Early recognition and treatment of electrolyte abnormalities protect the patient from derangements in the renal, myocardiac, and central nervous systems. Correction of electrolyte derangements decreases both morbidity and mortality. This issue reviews sodium, potassium, calcium, magnesium, and phosphorus abnormalities and provides a systematic approach to the evaluation and management of the ill child with an electrolyte emergency.
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1. “I was waiting on exact lab results before I acted on the presentation.” Laboratory results may be delayed, resulting in worsening morbidity. If possible, obtain point-of-care testing to confirm suspicion of electrolyte derangement based on history. Nevertheless, if needed, resuscitate patients with basic airway, breathing, and circulatory techniques until further laboratory results guide exact treatment.
2. “I repleted the calcium, but the level did not respond.” It is important to understand that certain electrolytes are intertwined and require concomitant repletion, such as magnesium and calcium, for levels to respond.
6. “My team tried for a peripheral IV for 10 minutes, and the patient went into torsades de pointes.” IO access is a viable option in pediatric patients, and basic electrolyte replacement may be given via IO line. Delay in obtaining IV access may result in worsening morbidity and mortality.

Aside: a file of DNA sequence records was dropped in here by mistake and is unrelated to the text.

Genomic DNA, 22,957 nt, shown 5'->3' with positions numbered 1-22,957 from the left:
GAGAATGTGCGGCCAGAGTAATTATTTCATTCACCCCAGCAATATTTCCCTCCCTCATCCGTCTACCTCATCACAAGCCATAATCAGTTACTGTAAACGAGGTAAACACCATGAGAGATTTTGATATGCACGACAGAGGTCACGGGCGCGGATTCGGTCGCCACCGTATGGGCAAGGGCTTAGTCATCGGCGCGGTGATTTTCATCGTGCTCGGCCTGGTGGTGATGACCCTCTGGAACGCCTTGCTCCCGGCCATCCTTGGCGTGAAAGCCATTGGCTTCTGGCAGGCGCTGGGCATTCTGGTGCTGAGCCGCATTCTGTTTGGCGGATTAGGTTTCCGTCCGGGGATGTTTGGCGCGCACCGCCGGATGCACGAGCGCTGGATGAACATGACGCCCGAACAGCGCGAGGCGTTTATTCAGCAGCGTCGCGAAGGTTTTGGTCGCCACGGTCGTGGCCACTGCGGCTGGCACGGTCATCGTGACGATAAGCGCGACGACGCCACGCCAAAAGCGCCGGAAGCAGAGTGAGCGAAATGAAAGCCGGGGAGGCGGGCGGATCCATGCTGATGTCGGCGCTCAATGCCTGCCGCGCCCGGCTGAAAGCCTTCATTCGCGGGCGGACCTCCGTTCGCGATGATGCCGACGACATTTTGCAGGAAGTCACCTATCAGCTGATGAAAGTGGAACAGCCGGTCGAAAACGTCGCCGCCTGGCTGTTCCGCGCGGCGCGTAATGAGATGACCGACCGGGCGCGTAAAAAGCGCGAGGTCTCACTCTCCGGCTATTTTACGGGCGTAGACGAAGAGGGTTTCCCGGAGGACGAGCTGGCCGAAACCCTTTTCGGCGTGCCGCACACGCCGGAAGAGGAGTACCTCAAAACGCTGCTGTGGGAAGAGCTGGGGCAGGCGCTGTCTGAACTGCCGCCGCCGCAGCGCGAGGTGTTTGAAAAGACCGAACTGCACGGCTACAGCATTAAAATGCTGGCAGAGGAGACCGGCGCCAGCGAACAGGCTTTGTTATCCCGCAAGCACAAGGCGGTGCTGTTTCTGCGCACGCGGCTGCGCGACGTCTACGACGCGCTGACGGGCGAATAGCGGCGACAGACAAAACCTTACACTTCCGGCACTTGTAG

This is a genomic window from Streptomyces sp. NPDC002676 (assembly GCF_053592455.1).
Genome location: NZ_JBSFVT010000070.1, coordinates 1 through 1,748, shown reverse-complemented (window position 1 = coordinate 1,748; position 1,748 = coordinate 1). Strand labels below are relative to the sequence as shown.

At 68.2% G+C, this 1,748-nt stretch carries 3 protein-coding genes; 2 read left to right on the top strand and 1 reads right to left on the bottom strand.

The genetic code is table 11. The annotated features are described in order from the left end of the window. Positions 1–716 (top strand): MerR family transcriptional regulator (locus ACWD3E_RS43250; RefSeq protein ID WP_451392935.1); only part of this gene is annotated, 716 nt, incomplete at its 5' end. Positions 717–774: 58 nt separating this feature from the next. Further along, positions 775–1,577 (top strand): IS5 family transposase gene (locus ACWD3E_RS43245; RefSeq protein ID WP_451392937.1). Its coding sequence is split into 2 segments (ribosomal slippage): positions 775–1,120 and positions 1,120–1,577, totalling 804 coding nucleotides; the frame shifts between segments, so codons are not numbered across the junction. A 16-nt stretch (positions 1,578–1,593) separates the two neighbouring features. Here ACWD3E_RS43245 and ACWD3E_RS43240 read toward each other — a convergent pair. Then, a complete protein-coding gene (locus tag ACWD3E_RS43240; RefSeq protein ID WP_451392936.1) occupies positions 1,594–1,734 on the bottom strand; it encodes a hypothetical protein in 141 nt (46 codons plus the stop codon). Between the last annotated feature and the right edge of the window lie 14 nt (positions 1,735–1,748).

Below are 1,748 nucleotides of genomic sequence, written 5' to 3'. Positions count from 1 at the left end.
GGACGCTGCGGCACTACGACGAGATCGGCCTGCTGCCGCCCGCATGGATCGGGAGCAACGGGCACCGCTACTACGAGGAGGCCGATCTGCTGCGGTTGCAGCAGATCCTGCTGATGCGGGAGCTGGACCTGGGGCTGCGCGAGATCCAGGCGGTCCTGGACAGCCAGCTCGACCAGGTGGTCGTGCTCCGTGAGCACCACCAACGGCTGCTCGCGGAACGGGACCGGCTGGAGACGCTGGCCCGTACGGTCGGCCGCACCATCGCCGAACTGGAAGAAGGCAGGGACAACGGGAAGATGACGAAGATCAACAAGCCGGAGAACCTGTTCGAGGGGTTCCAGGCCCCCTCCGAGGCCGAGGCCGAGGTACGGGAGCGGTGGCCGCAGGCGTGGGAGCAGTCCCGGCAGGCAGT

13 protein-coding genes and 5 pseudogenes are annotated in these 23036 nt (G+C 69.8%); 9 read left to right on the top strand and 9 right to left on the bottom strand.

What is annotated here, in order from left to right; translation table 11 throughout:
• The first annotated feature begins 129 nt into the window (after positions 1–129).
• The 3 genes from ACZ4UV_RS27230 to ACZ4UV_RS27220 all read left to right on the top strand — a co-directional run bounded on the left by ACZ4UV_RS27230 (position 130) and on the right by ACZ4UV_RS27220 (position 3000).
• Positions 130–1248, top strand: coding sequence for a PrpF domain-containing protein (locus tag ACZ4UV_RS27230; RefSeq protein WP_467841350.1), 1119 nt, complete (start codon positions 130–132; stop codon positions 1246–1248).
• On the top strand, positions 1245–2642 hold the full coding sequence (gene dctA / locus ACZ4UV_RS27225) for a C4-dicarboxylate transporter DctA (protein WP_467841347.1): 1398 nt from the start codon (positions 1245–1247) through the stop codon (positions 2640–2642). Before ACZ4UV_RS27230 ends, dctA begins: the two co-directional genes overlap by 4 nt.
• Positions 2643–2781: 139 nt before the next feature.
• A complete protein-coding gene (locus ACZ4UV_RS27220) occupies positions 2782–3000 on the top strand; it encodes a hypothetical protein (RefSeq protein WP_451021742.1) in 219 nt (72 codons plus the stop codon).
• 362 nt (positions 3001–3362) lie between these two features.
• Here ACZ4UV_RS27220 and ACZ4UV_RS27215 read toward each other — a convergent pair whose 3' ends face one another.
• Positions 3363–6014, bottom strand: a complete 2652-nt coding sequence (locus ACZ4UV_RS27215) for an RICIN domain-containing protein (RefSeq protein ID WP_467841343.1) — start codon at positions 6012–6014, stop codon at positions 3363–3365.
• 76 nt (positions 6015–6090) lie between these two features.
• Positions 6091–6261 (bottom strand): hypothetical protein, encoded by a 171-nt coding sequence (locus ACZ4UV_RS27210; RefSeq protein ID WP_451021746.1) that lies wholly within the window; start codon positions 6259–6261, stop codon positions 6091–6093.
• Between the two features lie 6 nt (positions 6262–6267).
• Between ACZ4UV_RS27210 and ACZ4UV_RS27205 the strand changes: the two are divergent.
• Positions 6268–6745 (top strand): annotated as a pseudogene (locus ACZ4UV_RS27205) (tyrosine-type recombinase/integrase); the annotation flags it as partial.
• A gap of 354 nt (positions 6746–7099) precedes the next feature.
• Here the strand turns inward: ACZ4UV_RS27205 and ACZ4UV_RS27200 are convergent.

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Following are the most informative references cited in this paper, as determined by the authors.
1. * Rothrock SG, Green SM, McArthur CL, et al. Detection of electrolyte abnormalities in children presenting to the emergency department: a multicenter, prospective analysis. Detection of Electrolyte Abnormalities in Children Observational National Study (DEACONS) investigators. Acad Emerg Med. 1997;4(11):1025-1031. (Prospective; 300 patients) DOI: 10.1111/j.1553-2712.1997.tb03674.x
4. * Friedman A. Fluid and electrolyte therapy: a primer. Pediatr Nephrol. 2010;25(5):843-846. (Review article) DOI: 10.1007/s00467-009-1189-7
8. Kight B. Pediatric fluid management. StatPearls, 2022. Accessed January 1, 2023. (Review article)
13. * Lynch RE, Wood EG. Fluid and electrolyte issues in pediatric critical illness. In: Fuhrman BP, Zimmerman JJ, eds. Pediatric Critical Care. 4th ed. Mosby-Elsevier Saunders; 2011:944-962. (Textbook chapter)
28. * Hoffman RJ, Wang VJ, Scarfone RJ, et al. Fleisher & Ludwig’s 5-Minute Pediatric Emergency Medicine Consult. Lippincott Williams & Wilkins; 2019. (Textbook)
39. Lexi-Comp. Lexi-Drugs: sodium bicarbonate. 2020. Accessed, January 1, 2023. (Review article)
44. ClinicalTrials.gov. An open-label study to assess safety and efficacy of SZC in paediatric patients with hyperkalaemia (PEDZ-K). Accessed on January 1, 2023. (Clinical trial)
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Keywords: electrolyte, electrolyte emergency, electrolyte abnormality, electrolyte derangement, sodium abnormality, hyponatremia, hypernatremia, potassium abnormality, hypokalemia, hyperkalemia, calcium abnormality, hypocalcemia, hypercalcemia, magnesium abnormality, hypomagnesemia, phosphorus abnormality, hypophosphatemia, laboratory testing, point-of-care electrolyte analysis, electrocardiogram, electrolyte correction, electrolyte repletion
Thomas Conway, DO
Nicole Gerber, MD; Alfred Sacchetti, MD, FACEP
February 1, 2023
February 1, 2026   CME Information
4 AMA PRA Category 1 Credits™, 4 ACEP Category I Credits, 4 AAP Prescribed Credits, 4 AOA Category 2-A or 2-B Credits. Specialty CME Credits: Included as part of the 4 credits, this CME activity is eligible for 1 Pharmacology credit, subject to your state and institutional approval.